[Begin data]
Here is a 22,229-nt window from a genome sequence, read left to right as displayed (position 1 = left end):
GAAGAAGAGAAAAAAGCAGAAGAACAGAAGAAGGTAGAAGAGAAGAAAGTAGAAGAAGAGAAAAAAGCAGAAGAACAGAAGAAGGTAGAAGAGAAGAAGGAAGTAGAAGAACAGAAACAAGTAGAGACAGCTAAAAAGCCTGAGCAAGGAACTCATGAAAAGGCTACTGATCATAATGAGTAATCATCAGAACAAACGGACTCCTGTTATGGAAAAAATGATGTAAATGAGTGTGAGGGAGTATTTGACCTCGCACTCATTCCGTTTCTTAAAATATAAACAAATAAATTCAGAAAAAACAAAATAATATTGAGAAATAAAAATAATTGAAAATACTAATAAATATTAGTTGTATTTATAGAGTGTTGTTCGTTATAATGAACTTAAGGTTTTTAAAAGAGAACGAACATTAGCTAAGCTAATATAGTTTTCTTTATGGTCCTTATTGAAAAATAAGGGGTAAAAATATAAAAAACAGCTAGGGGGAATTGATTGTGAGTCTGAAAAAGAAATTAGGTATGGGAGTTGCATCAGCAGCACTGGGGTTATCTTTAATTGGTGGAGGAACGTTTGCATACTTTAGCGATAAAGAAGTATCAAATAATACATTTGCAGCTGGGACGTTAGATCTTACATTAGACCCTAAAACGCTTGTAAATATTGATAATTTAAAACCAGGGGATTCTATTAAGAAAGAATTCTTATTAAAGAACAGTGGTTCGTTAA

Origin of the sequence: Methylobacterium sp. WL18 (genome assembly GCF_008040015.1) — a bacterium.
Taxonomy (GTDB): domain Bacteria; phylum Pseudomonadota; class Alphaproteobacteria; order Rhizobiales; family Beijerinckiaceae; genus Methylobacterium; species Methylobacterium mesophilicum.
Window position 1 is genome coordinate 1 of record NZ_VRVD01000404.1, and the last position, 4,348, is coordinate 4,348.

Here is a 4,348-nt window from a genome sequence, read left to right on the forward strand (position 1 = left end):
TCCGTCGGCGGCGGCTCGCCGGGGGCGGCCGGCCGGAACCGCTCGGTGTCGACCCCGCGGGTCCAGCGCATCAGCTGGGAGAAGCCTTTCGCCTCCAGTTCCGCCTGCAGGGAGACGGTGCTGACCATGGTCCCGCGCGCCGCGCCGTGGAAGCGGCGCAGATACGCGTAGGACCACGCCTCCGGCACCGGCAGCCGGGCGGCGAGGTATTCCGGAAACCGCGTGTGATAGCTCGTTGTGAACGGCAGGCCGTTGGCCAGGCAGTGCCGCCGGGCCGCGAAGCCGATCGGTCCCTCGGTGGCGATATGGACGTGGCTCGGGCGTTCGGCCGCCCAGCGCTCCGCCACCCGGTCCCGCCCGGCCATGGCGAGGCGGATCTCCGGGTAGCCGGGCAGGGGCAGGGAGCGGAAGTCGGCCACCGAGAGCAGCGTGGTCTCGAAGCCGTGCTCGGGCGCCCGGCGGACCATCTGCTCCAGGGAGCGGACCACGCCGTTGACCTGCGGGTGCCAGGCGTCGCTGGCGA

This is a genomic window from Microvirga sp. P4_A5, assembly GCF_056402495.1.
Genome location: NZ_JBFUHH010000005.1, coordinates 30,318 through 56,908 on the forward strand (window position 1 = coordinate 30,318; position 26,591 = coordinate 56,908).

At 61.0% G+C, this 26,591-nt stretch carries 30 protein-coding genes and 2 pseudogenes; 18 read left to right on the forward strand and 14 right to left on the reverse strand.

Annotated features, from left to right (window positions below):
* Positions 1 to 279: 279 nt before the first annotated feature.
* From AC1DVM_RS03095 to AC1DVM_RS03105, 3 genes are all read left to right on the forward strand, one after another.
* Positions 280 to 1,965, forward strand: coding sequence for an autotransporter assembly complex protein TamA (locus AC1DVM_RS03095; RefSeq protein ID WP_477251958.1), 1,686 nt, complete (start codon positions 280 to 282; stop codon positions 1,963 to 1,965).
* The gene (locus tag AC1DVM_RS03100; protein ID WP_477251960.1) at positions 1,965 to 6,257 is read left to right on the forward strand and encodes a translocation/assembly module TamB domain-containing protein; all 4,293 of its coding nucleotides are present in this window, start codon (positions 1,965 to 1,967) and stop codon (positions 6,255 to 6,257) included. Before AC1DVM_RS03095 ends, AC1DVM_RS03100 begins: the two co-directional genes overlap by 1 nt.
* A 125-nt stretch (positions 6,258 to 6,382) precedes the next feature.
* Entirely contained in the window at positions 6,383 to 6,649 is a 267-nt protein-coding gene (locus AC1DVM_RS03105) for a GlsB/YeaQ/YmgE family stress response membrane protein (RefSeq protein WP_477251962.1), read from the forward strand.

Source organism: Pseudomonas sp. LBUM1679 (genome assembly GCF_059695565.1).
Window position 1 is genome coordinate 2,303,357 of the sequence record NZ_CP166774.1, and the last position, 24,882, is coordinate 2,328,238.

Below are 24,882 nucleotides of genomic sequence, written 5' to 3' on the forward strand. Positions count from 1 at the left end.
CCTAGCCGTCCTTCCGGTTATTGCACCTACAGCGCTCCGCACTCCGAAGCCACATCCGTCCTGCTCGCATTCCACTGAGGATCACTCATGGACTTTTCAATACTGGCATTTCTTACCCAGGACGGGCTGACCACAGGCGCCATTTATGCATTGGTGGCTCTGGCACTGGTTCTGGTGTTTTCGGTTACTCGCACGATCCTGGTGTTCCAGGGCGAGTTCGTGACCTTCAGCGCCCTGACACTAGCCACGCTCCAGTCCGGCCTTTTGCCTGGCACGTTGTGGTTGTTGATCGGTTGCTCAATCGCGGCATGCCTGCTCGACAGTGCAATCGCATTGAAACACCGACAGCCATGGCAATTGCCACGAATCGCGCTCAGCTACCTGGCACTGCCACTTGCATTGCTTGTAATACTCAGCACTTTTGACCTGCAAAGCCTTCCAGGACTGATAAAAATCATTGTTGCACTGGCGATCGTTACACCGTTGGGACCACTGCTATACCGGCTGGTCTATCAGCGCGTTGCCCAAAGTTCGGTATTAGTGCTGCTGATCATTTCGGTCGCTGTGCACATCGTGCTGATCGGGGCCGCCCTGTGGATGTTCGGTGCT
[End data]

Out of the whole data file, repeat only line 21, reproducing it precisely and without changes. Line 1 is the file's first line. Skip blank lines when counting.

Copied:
CCTAGCCGTCCTTCCGGTTATTGCACCTACAGCGCTCCGCACTCCGAAGCCACATCCGTCCTGCTCGCATTCCACTGAGGATCACTCATGGACTTTTCAATACTGGCATTTCTTACCCAGGACGGGCTGACCACAGGCGCCATTTATGCATTGGTGGCTCTGGCACTGGTTCTGGTGTTTTCGGTTACTCGCACGATCCTGGTGTTCCAGGGCGAGTTCGTGACCTTCAGCGCCCTGACACTAGCCACGCTCCAGTCCGGCCTTTTGCCTGGCACGTTGTGGTTGTTGATCGGTTGCTCAATCGCGGCATGCCTGCTCGACAGTGCAATCGCATTGAAACACCGACAGCCATGGCAATTGCCACGAATCGCGCTCAGCTACCTGGCACTGCCACTTGCATTGCTTGTAATACTCAGCACTTTTGACCTGCAAAGCCTTCCAGGACTGATAAAAATCATTGTTGCACTGGCGATCGTTACACCGTTGGGACCACTGCTATACCGGCTGGTCTATCAGCGCGTTGCCCAAAGTTCGGTATTAGTGCTGCTGATCATTTCGGTCGCTGTGCACATCGTGCTGATCGGGGCCGCCCTGTGGATGTTCGGTGCT